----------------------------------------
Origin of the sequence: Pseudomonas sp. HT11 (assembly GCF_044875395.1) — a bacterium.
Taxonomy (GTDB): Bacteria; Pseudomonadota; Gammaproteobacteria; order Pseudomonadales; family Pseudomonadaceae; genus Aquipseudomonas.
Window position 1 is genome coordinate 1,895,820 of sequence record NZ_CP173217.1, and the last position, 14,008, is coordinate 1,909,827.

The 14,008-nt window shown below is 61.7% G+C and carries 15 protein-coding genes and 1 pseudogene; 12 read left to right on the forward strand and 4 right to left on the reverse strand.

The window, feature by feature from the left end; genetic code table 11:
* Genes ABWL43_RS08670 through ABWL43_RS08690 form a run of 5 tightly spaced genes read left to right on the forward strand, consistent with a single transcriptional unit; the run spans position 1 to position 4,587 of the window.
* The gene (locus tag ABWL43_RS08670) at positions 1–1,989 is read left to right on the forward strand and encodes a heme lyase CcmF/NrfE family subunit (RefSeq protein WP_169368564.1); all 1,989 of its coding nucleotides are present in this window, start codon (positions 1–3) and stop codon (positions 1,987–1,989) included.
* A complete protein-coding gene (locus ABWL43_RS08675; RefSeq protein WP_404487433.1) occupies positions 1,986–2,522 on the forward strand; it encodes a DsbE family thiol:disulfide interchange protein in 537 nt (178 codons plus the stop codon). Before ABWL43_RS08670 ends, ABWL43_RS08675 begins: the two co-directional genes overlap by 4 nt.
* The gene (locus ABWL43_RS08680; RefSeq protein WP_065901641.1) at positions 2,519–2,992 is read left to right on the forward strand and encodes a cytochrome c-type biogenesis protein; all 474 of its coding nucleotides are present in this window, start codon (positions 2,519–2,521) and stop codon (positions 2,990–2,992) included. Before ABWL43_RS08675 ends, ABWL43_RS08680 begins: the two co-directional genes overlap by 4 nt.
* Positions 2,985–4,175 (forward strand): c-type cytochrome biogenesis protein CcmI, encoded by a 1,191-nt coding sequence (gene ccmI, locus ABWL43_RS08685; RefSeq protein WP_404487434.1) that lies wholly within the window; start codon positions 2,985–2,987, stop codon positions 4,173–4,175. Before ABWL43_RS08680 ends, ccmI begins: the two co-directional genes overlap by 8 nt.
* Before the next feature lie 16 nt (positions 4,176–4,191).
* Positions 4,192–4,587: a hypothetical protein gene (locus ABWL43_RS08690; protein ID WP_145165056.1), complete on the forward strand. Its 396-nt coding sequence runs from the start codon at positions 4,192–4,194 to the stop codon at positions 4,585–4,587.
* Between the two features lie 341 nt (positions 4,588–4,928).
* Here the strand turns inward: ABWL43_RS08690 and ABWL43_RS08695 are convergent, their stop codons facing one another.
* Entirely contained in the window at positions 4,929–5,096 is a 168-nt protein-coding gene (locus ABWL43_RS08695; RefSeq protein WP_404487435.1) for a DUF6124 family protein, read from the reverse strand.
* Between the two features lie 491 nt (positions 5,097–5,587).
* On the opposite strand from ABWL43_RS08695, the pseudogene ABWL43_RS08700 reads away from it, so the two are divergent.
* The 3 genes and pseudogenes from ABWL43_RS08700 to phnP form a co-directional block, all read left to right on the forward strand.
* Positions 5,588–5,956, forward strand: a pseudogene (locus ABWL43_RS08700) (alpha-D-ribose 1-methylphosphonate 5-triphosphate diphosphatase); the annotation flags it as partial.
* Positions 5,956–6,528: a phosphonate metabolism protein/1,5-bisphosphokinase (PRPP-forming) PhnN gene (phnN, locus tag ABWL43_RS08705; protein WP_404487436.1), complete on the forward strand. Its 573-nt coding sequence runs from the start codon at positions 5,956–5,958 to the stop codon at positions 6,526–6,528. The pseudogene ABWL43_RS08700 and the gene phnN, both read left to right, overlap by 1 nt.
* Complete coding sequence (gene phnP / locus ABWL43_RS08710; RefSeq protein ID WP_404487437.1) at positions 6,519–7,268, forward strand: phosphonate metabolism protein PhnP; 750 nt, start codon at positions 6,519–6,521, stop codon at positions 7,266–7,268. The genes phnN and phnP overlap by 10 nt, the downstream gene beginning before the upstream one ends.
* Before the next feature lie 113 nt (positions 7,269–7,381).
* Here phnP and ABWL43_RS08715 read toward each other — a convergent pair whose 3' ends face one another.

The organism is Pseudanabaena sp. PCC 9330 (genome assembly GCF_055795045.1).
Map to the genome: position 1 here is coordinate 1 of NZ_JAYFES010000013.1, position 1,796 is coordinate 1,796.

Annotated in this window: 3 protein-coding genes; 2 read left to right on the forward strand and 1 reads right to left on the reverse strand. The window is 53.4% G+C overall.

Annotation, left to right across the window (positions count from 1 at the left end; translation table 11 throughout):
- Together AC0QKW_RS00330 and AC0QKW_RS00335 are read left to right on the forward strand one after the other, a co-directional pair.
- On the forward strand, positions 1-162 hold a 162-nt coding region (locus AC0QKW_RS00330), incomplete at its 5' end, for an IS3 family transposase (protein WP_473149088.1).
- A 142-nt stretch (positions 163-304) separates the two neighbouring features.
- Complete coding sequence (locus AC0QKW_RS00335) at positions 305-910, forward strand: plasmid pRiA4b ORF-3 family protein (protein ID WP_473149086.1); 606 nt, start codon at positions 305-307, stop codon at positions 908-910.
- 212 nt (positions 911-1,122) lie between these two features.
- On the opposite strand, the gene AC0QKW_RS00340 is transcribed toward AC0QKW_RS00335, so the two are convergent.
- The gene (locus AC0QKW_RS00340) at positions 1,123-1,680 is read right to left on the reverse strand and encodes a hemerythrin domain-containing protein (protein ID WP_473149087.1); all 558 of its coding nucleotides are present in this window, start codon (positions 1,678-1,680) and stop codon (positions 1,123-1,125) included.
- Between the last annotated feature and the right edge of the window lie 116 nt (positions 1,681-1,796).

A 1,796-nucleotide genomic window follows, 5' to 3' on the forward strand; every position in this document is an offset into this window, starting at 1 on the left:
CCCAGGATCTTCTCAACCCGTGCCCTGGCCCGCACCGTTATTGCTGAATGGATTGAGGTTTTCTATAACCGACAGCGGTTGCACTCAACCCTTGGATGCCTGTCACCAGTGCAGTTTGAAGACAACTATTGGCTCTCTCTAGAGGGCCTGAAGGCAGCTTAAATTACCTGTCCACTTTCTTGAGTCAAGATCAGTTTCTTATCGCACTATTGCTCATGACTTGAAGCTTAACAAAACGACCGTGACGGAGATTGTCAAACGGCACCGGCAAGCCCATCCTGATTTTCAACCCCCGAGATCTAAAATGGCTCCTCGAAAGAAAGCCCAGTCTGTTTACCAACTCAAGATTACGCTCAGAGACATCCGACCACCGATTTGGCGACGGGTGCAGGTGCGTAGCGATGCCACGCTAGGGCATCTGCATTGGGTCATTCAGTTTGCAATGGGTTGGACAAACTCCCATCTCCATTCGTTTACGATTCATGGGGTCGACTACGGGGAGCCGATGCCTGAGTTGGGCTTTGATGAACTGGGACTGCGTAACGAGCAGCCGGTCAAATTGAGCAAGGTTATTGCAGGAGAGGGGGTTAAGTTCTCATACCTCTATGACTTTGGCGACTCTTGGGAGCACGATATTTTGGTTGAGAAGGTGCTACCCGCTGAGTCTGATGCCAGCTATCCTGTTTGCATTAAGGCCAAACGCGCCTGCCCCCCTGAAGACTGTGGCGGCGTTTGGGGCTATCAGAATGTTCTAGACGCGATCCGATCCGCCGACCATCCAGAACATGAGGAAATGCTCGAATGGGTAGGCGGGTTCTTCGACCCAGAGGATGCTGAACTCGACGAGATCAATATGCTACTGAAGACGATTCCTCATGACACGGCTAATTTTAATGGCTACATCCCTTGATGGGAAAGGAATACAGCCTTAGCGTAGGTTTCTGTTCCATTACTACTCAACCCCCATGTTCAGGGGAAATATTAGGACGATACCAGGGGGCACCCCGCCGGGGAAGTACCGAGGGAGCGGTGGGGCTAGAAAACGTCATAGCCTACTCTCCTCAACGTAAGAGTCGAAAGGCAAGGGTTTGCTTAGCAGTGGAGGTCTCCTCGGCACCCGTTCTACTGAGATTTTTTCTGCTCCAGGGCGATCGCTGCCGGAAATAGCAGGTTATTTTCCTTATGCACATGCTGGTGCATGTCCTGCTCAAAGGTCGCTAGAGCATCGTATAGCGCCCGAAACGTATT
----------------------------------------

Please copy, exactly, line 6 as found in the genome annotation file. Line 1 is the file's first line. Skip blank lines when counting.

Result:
* Genes ABWL43_RS08670 through ABWL43_RS08690 form a run of 5 tightly spaced genes read left to right on the forward strand, consistent with a single transcriptional unit; the run spans position 1 to position 4,587 of the window.